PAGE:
What orthopaedic conferences are there and does SSRI participate?

Our surgeons are frequently in demand as speakers at orthopaedic conferences both locally and nationally.

Our Fellows also regularly participate in these meetings usually towards the end of their Fellowship so they can present the results of research they have undertaken at SSRI.

Some of the key Australian meetings are held by The Australian Orthopaedic Association (AOA). Each year the AOA holds an annual national Conference and annual (or in some cases, bi-annual state or territory chapter Meeting.

Even closer to home, each year at Royal North Shore Hospital, a Shoulder Symposium is co-ordinated by Dr Cass and Prof Sonnabend. Here too, results of SSRI research is presented and discussed.

Internationally, there are several key orthopaedic conferences and meetings held annually. The major European orthopaedic meeting each year is SECEC hosted by the European Society for Surgery of the Shoulder and Elbow. In the USA the major orthopaedic meeting is hosted by the American Academy of Orthopaedic Surgery (AAOS). Canada, South Africa and countries closer to home within the Asia Pacific region also host important orthopaedic meetings, information for which is available from the AOA

Are there laboratory facilities available at SSRI?

Kolling Institute of Medical ResearchLess than 5 mins walk from SSRI is the Kolling Institute of Medical Research set within the grounds of Royal North Shore Hospital and part of the University of Sydney. Within The Kolling are several laboratories including those specifically devoted to biomechanics and soft tissue studies. Fellows are granted access to these facilities.

Maquarie UniversityOur surgeons also regularly collaborate with orthopaedic colleagues at Macquarie University. Their Australian School of Advanced Medicine and associated laboratory facilities are about 20 mins by train or car.

I’m a surgeon (or allied health) with an idea for research and would like to discuss it with SSRI, how do I do that?

Email us at ssri@sydneyshoulder.com.au with an outline of your proposed study, a research biography and CV and we will be in touch.

I’ve often heard sport and orthopaedic surgery mentioned together in the news, has SSRI done much research on athletes?

Not to date, however while Dr Young was in France a few years ago he studied the shoulders of contact athletes with Dr Gilles Walch and Dr Jean-Christian Balestro (who was an SSRI fellow in 2013).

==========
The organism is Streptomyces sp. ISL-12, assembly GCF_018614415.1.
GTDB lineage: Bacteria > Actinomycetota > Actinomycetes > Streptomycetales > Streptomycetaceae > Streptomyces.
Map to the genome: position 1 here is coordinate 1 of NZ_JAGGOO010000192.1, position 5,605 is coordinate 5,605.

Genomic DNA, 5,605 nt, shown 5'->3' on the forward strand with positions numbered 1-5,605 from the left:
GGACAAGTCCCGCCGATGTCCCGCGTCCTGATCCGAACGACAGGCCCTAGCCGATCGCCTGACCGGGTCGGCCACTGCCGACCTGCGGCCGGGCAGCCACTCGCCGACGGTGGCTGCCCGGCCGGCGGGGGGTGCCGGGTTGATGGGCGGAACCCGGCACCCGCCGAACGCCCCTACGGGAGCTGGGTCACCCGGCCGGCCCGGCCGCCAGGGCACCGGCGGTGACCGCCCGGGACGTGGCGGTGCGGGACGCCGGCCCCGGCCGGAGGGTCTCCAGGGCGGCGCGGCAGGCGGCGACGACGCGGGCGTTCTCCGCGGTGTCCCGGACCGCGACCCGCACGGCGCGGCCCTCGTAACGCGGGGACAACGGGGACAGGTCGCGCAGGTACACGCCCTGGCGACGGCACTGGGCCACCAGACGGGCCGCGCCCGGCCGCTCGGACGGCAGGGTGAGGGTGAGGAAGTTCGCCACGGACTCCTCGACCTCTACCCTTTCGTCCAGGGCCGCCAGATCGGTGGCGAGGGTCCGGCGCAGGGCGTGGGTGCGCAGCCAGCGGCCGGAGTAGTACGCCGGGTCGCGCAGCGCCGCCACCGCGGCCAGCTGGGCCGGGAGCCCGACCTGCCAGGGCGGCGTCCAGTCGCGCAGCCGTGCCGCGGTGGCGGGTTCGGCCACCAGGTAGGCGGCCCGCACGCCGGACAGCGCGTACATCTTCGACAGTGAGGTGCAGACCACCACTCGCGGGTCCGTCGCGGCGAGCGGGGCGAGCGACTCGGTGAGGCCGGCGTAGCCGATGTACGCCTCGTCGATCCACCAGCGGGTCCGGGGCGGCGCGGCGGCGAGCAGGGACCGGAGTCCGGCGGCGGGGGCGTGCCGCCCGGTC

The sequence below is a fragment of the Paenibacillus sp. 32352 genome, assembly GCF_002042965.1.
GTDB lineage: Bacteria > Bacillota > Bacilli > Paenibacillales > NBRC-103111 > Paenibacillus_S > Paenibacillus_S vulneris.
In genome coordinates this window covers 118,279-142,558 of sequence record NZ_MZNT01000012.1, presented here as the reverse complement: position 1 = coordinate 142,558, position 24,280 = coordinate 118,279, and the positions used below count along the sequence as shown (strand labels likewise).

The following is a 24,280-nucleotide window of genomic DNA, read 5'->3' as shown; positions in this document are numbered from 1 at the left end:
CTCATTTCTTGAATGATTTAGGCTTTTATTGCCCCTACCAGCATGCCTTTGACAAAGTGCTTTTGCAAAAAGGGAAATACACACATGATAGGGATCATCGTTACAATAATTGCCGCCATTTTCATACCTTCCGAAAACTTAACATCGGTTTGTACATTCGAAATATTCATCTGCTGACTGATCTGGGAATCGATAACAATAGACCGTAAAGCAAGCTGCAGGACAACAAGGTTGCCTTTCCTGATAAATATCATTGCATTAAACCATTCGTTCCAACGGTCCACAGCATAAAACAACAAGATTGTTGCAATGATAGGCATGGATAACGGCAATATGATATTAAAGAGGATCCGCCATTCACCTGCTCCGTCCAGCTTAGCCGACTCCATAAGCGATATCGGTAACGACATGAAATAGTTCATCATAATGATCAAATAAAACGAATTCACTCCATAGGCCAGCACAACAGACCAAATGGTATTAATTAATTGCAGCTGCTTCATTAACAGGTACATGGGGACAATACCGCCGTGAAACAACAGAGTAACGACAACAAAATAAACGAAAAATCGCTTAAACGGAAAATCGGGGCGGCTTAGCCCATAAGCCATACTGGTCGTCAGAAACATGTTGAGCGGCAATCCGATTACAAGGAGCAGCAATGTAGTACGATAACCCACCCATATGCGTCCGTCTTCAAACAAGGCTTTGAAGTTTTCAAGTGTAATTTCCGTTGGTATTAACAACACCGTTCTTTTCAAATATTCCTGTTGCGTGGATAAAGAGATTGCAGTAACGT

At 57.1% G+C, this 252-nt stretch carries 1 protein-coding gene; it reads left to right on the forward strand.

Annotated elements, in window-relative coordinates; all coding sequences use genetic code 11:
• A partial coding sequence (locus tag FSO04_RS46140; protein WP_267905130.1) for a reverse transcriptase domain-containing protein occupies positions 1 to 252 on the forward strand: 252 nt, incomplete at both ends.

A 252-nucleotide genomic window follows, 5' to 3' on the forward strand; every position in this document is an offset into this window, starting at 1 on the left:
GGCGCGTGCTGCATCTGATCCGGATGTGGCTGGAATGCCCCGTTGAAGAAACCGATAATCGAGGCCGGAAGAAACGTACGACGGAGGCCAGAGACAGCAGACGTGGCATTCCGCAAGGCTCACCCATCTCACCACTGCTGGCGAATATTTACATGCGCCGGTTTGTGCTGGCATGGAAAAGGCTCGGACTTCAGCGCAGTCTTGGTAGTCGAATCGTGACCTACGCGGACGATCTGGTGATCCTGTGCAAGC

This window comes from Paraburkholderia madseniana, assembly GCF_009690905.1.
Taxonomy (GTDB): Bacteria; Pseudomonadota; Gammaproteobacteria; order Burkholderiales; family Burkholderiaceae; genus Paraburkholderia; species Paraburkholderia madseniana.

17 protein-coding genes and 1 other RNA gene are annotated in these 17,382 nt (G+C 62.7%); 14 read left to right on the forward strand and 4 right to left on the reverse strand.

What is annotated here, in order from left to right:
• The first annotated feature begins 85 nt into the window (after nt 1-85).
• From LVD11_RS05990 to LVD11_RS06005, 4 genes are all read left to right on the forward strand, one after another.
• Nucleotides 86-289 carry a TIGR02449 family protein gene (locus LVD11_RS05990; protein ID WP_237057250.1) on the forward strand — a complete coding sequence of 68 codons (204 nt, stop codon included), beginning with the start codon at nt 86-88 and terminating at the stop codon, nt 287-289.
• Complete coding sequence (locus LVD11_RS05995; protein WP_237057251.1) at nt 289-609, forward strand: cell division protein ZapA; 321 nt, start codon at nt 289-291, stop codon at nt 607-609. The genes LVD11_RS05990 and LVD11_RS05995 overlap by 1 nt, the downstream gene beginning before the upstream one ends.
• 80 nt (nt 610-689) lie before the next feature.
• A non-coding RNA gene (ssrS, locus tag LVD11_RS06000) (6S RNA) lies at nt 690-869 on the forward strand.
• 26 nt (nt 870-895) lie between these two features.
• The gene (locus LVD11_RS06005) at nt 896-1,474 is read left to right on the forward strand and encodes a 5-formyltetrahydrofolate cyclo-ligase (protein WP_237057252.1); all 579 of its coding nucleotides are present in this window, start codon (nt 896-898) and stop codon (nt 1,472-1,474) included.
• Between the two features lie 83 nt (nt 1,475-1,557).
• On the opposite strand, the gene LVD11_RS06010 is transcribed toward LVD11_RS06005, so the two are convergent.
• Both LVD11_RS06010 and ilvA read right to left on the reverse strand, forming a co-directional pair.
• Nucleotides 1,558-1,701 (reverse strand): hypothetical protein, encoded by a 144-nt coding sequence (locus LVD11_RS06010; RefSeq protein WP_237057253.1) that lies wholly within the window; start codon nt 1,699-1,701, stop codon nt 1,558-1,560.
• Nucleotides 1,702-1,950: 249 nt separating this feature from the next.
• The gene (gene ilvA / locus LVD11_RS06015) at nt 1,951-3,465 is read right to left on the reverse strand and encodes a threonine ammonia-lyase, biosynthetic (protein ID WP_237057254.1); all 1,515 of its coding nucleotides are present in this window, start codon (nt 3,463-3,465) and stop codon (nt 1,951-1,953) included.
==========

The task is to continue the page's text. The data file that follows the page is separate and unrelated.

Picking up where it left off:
This research focused on the Latarjet-Patte procedure for shoulder instability, a technique which has been shown to have few complications and allows early return to contact sports without recurrence of injuries. We may look to undertake similar studies in the future in Australia.

Sydney Shoulder Research Institute - Shoulder and Elbow Research


SSRI is dedicated to undertaking research that will translate into real patient outcomes and innovations in the field of orthopaedic surgery. We focus on only a select number of projects at any given time to maximise the quality of our research.



Did we know the abbreviated title for SSRI means something else?

Yes, we did.
SSRI” also stands for “Selective Serotonin Reuptake Inhibitor” which is a commonly prescribed antidepressant. Apart from being easier to say when referring to ourselves in conversations, the fact that the name “SSRI” is linked to positive patient outcomes is a bonus.

Is there a story behind the logo?

The logos for Sydney Shoulder Specialists and Sydney Shoulder Research Institute are very similar but with the colours swapped around i.e. Sydney Shoulder Specialists’ logo features a dark blue figure against a silver background with a light blue “halo” while Sydney Shoulder Research Institute’s logo features a silver figure against a light blue background with a dark blue “halo.” This aligns the two organisations but allows them to retain individuality.